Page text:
Prove that there exists number $k\in \mathbb{N}$ such that $V = \operatorname{Ker}A^{k} \dot{+} \operatorname{Im}A^{k}$

Problem: Let A be linear operator A $$\in L(V)$$. Prove that there exists number $$k\in \mathbb{N}$$ such that $$V = \operatorname{Ker}A^{k} \dot{+} \operatorname{Im}A^{k}$$. Then prove that operator $$\left.A\right|_{\operatorname{Ker}A^{k}}$$ is nilpotent and operator $$\left.A\right|_{\operatorname{Im}A^{k}}$$ is regular.

My attempt: We know that $$A$$ can be written as sum of two operators: $$A = N + S$$ where $$N$$ is nilpotent and $$S$$ diagonalizable operator. Then I construct $$A^k = \sum_{j=0}^{k} {k\choose j}S^{k-j}N^{j}$$ where $$k = \operatorname{ind}(N)$$ but this does not give anything good.

I know that I need to show somehow that for every $$v\in V$$: $$v=a+b, a\in \operatorname{Ker}A^k, b\in \operatorname{Im}A^k$$ but I do not know how. I have no idea how to proceed.

Thanks for any help.

• To prove the $\oplus$, try show that $\mathrm {Ker}(\mathcal A^k) \cap \mathrm {Im}(\mathcal A^k) = 0$. – xbh Dec 3 '18 at 3:57

Maybe an alternative. $$\DeclareMathOperator\Ker{Ker} \DeclareMathOperator\im{Im}$$ Assume $$\dim V =n <\infty$$. Then if $$v \in V$$ that $$\mathcal A^k v = 0$$ for some $$k \in \mathbb N$$, then $$0= \mathcal A(\mathcal A^k v)=\mathcal A^{k+1}v$$, thus $$\Ker (\mathcal A^k) \subseteq \Ker (\mathcal A^{k+1})$$. Also if $$u = \mathcal A^{k+1}v$$, then $$u = \mathcal A^k (\mathcal A v)$$, hence $$\im(\mathcal A^{k+1}) \subseteq \im (\mathcal A^k)$$. Thus we have two chains $$0\subseteq \Ker \mathcal A \subseteq \Ker(\mathcal A^2) \subseteq \dots \subseteq \Ker(\mathcal A^m) \subseteq \cdots \subseteq V$$ and $$V \supseteq \im\mathcal A \supseteq \im(\mathcal A^2) \supseteq \dots \supseteq \im(\mathcal A^m) \supseteq \cdots \supseteq 0.$$ Hence we have the dimension of $$\Ker (\mathcal A^j)$$ increases, the dimension of $$\im(\mathcal A^j)$$ decreases. If either sequence of them is strictly monotonic, then they would be unbounded, contradicting the fact $$\dim V <\infty$$. So there exists some $$k\in \mathbb N$$ s.t. $$\dim(\Ker(\mathcal A^k)) = \dim(\Ker(\mathcal A^{k+1}))$$. Then for each $$p\in \mathbb N^*$$, if $$\mathcal A^{k+p+1} v =0$$, then $$\mathcal A^{k+1} (\mathcal A^p v)$$, i.e. $$\mathcal A^p v \in \Ker(\mathcal A^{k+1}) = \Ker(\mathcal A^k)$$, thus $$\mathcal A^{p+k} v =0$$. Thus $$\Ker(\mathcal A^{p+k+1}) = \Ker(\mathcal A^{p+k})$$. Therefore $$\Ker(\mathcal A^k) = \Ker(\mathcal A^{k+p})$$ for all $$p \in \mathbb N^*$$. Now use the rank-nullity theorem, we have $$\dim(\Ker(\mathcal A^j)) + \dim(\im(\mathcal A^j)) = \dim V$$ for each $$j \in \mathbb N$$. Thus for the same $$k$$, $$\im(\mathcal A^k) = \im (\mathcal A^{k+p})$$ for each $$p \in \mathbb N^*$$.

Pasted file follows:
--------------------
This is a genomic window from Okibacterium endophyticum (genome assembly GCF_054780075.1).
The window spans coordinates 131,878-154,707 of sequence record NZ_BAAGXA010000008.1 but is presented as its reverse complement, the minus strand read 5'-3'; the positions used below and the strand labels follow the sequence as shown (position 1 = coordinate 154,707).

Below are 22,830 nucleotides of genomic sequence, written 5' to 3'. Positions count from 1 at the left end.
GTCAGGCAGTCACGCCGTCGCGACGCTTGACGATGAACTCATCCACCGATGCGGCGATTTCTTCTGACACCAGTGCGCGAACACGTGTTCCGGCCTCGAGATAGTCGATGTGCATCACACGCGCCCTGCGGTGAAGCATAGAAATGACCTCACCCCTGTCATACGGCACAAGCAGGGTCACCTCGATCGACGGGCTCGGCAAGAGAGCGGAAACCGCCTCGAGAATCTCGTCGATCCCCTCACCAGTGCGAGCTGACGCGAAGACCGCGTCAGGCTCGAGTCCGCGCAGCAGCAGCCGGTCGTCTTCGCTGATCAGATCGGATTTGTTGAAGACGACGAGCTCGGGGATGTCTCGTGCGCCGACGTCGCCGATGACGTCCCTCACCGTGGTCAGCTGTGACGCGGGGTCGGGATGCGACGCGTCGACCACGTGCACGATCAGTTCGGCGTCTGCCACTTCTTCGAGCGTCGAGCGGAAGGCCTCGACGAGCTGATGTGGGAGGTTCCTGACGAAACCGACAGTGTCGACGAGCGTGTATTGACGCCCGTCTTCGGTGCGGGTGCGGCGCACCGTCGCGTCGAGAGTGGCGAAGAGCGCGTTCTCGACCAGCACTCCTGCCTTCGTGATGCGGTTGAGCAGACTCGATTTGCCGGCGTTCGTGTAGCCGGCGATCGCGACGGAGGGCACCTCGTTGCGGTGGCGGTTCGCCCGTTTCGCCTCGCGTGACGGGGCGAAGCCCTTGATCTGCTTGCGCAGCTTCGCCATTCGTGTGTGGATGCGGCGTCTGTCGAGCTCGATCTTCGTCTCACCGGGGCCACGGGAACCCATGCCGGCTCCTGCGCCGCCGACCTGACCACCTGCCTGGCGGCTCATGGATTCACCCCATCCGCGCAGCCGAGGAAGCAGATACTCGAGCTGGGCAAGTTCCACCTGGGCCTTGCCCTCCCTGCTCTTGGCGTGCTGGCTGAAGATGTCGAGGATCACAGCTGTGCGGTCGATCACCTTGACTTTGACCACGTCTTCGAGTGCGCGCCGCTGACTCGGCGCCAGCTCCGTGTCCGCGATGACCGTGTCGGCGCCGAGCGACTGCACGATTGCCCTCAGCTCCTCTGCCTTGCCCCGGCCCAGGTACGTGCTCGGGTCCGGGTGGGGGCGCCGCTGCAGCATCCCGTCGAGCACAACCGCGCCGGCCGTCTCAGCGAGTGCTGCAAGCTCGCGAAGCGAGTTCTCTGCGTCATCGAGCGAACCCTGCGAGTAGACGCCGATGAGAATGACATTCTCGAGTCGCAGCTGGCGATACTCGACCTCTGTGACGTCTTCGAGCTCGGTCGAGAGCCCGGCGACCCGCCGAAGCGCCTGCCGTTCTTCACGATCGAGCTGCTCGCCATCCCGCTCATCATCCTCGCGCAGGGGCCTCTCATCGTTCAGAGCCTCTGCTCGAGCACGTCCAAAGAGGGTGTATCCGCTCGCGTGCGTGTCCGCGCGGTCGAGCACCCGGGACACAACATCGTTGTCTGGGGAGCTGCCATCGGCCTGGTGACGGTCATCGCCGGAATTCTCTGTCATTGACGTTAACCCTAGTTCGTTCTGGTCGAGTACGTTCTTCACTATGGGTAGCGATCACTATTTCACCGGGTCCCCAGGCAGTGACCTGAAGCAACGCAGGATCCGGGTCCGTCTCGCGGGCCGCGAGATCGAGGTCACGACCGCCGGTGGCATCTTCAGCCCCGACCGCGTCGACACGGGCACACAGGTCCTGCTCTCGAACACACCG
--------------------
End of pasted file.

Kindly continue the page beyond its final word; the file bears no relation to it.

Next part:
Now we easy to see that $$\mathcal A\vert_{\Ker(\mathcal A^k)}$$ is nilpotent with index $$k$$: for each $$u \in \Ker(\mathcal A^k)$$, $$\mathcal A^k u =0$$. For $$v \in \im(\mathcal A^k)$$, there is some $$w\in V$$ that $$v = \mathcal A^k w$$. Suppose $$\mathcal Av = 0$$, then $$\mathcal A^{k+1}w =0$$, so $$w \in \Ker (\mathcal A^{k+1}) = \Ker(\mathcal A^k)$$, thus $$v =\mathcal A^k w = 0$$. Therefore $$\mathcal A\vert_{\im(\mathcal A^k)}$$ is invertible.

For the $$\oplus$$, we only need to show that $$\Ker(\mathcal A^k) \cap \im(\mathcal A^k) =0$$. Suppose $$x$$ is in this intersection, then $$x = \mathcal A^k y$$ for some $$y\in V$$. Also $$\mathcal A^k x =0$$, so $$y \in \Ker(\mathcal A^{2k}) = \Ker(\mathcal A^k)$$, i.e. $$\mathcal A^k y = 0$$, hence $$x = 0$$. Now the proof is completed.

• This proof is remarkably beautiful, thank you very much. – Thom Dec 3 '18 at 7:06
• @Thom You are welcome. Glad to help. – xbh Dec 3 '18 at 7:07

Hint: Note that $$A = N \dot+ P$$, where $$N$$ is nilpotent and $$P$$ is invertible. With that, we have $$A^k = 0 \dot + P^k$$.

The problem asks you to decompose $$V$$ as $$V=A^k(V) + A^{-k}(0)$$. If you are familiar with the primary decomposition theorem and its proof, we can prove this statement using the very similar argument. Here's some details.
Let $$m(t)=t^kp(t)$$ be the minimal polynomial of $$A$$ where $$\gcd(t^k, p(t)) = 1$$. In case that $$k=0$$, $$A$$ is bijective and the statement holds trivially for $$k=1$$. So assume $$k\geq 1$$. Then, by Euclidean algorithm, we have for some $$f,g \in \mathbb{F}[t]$$, $$t^kf(t)+p(t)g(t)=1.$$That is, we have $$A^kf(A)+p(A)g(A)=I,$$and $$A^kf(A)v+p(A)g(A)v=v$$for all $$v\in V$$. The first term $$A^kf(A)v$$ belongs to $$A^k(V)$$, and the latter term satisfies $$A^k[p(A)g(A)v]=[A^kp(A)]g(A)v = 0,$$ hence belongs to $$A^{-k}(0)$$. This shows $$V = A^k(V) + A^{-k}(0)$$. Furthermore, dimension theorem says that $$\dim V = \dim A^k(V) + \dim A^{-k}(0)$$, so the sum is direct.
Now notice the fact that $$V = A^k(V) \oplus A^{-k}(0)$$ implies $$A^{2k}x =0 \Rightarrow A^k x=0.$$ We see that $$A^k(V)$$ and $$A^{-k}(0)$$ are both $$A$$-invariant. So $$A$$'s restrictions on both spaces are well-defined. If we write $$T=A|_{A^{-k}(0)}$$, it is straightforward that $$T^k=0$$, that is, $$T$$ is nilpotent. Finally, $$S= A|_{A^k(V)}$$ is regular if and only if $$Sv=0, v=A^kw\in A^k(V) \Rightarrow v=0.$$This is also straightforward since $$Sv = Av = A^{k+1}w = 0 \Rightarrow A^{2k}w=0 \Rightarrow A^kw = 0\Leftrightarrow v=0.$$